Thursday, September 5, 2013

How Much Is Your Brain Worth, Part I


Valuation (of a brain)

Valuation is the process of estimating the worth of something. Items that have an associated value are considered a financial asset or liability. However, in the case of valuing one's own mind, valuations can be a bit trickier with respect to identifying assets (for example, does your mind hold marketable information such as knowledge, tips, or secrets) or liabilities (e.g., mental or emotional disorders).

Valuing your mind is a fun and interesting activity. Valuations are needed for many reasons such as assessing personal worth, mental budgeting, professional or personal mergers, memoirs or general reporting, events to determine state of mind, and in litigation.



Absolute Value Brain Model

Absolute value brain models determine the present value of your mind's future mental capacity. There are two models from which to choose: multi-period models such as discounted mental flow models (which includes forgetfulness) or single-period models (which values a brain on the theory that the mind is worth the discounted sum of all its future "bright ideas". In other words, it is used to value minds based on the net present value of future epiphanies, breakthroughs, and/or fruitful ideas).


The variables are : P is the current value of your mind. g is the constant intellectual growth rate in perpetuity expected for the life of your brain. r is the constant cost to maintain that brain. D1 is the value of what your brain produces next year.

Common terms for the value of a mental asset or liability are market mind value, fair mind value, and intrinsic mind value. The meanings of these terms differ. For instance, when an analyst believes that a mind's intrinsic value is greater (less) than its market mind value, an analyst makes a "buy" ("sell") recommendation. While a mind's intrinsic value may be subject to personal opinion, it is essentially a belief that the individual will fuel that mind with information that will further fuel its capacity for higher cognitive thinking.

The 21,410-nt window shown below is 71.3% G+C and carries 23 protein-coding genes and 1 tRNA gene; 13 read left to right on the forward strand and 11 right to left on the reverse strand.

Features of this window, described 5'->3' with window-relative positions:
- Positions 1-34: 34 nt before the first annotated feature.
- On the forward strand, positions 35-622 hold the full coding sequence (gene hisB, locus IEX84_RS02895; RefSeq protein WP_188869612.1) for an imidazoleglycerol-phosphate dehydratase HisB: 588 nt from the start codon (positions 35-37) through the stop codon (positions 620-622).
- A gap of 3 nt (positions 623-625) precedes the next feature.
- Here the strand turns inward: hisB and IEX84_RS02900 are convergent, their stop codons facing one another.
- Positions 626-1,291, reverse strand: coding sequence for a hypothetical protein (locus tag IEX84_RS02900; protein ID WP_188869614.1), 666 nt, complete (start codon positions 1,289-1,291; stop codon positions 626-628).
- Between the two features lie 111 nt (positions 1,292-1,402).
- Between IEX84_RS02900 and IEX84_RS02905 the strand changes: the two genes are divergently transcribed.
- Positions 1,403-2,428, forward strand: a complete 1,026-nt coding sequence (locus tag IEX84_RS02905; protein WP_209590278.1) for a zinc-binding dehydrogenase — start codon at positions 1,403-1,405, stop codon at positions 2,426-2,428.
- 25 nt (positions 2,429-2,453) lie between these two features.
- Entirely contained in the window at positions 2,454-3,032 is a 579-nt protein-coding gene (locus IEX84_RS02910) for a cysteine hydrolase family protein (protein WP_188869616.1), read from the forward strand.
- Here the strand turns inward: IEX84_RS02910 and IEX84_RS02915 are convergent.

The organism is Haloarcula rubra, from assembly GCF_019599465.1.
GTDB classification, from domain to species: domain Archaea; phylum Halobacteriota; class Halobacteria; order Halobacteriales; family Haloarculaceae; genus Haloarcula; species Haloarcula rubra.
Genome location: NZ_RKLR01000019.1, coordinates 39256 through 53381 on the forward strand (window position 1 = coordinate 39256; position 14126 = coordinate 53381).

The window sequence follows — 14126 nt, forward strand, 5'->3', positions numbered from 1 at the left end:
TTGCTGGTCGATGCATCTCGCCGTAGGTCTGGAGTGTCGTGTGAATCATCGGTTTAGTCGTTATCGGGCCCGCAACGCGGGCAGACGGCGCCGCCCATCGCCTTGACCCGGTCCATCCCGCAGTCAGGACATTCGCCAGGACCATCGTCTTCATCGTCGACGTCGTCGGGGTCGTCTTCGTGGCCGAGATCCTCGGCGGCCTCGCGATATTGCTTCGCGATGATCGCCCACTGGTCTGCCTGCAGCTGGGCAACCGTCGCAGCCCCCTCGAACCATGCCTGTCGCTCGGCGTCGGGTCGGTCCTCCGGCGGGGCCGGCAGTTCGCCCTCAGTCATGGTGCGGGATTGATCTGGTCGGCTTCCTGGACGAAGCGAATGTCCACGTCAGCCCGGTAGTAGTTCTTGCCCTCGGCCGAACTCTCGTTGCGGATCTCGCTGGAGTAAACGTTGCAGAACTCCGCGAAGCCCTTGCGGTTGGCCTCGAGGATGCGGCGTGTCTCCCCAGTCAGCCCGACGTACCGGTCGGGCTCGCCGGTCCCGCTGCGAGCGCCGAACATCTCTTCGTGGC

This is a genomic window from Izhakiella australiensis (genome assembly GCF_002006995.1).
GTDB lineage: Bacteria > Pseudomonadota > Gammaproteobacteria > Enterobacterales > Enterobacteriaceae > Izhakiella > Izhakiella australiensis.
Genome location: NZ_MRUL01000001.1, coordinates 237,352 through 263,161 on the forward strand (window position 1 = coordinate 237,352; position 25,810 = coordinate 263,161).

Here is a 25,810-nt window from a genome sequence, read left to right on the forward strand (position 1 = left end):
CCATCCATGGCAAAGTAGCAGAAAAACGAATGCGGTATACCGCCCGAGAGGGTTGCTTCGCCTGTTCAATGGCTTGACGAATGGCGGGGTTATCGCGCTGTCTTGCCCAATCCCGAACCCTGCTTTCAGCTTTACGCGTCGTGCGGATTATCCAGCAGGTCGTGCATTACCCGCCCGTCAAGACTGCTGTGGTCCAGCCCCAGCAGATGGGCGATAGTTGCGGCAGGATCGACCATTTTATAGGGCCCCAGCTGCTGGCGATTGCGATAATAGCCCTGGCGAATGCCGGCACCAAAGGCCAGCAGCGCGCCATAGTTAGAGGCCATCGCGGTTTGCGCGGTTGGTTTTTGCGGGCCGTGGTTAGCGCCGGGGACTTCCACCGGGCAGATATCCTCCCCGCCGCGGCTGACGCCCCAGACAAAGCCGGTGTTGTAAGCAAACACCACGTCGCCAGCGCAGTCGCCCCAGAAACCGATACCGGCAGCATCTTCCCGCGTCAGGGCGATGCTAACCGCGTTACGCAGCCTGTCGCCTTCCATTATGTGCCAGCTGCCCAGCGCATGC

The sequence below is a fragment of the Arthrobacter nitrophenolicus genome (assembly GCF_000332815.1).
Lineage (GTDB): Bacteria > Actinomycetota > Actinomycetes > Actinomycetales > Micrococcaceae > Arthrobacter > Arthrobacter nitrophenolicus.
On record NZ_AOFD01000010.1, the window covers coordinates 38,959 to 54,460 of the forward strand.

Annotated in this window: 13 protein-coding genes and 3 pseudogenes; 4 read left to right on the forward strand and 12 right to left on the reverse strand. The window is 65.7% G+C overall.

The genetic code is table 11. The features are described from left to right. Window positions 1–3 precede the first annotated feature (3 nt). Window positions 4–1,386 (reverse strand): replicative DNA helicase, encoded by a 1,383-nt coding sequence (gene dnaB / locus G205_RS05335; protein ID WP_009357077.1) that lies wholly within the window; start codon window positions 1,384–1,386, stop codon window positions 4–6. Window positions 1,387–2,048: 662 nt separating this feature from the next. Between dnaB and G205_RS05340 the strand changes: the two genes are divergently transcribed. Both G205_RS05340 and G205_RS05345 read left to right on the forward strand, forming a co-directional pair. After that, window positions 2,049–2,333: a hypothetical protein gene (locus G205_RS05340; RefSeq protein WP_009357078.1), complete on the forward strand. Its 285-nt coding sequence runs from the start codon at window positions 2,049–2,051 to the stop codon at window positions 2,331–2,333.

Currently, there are no International Mind Valuation Standards upon which one might base value as well as procedures for valuing brains of all types.



Mind Valuation

Brains or minds may be valued for various purposes such as personal or professional mergers, sale of intellectual property, and taxable events. An accurate valuation of privately held minds largely depends on the reliability of the mind's historic performance. Private minds to not have external oversight - unless operating in a regulated environment - and are not required to have their minds evaluated or audited.

Mental statements prepared in accordance with generally accepted mental principles (GAAP) show many assets based on historic mental performance rather than at their current mind values. For instance, a person's mental balance sheet will usually show the value of the knowledge it has processed at what the person paid for it (years of passive study) rather than at its current market mind value (what it has retained).

But under GAAP requirements, a mind must show the fair mind values (which usually approximates market value) of some types of assets such as patentable ideas that are held for sale rather than at their original cost. When a person is required to show some of their mental assets at fair mind value, some call this process "mind-to-market".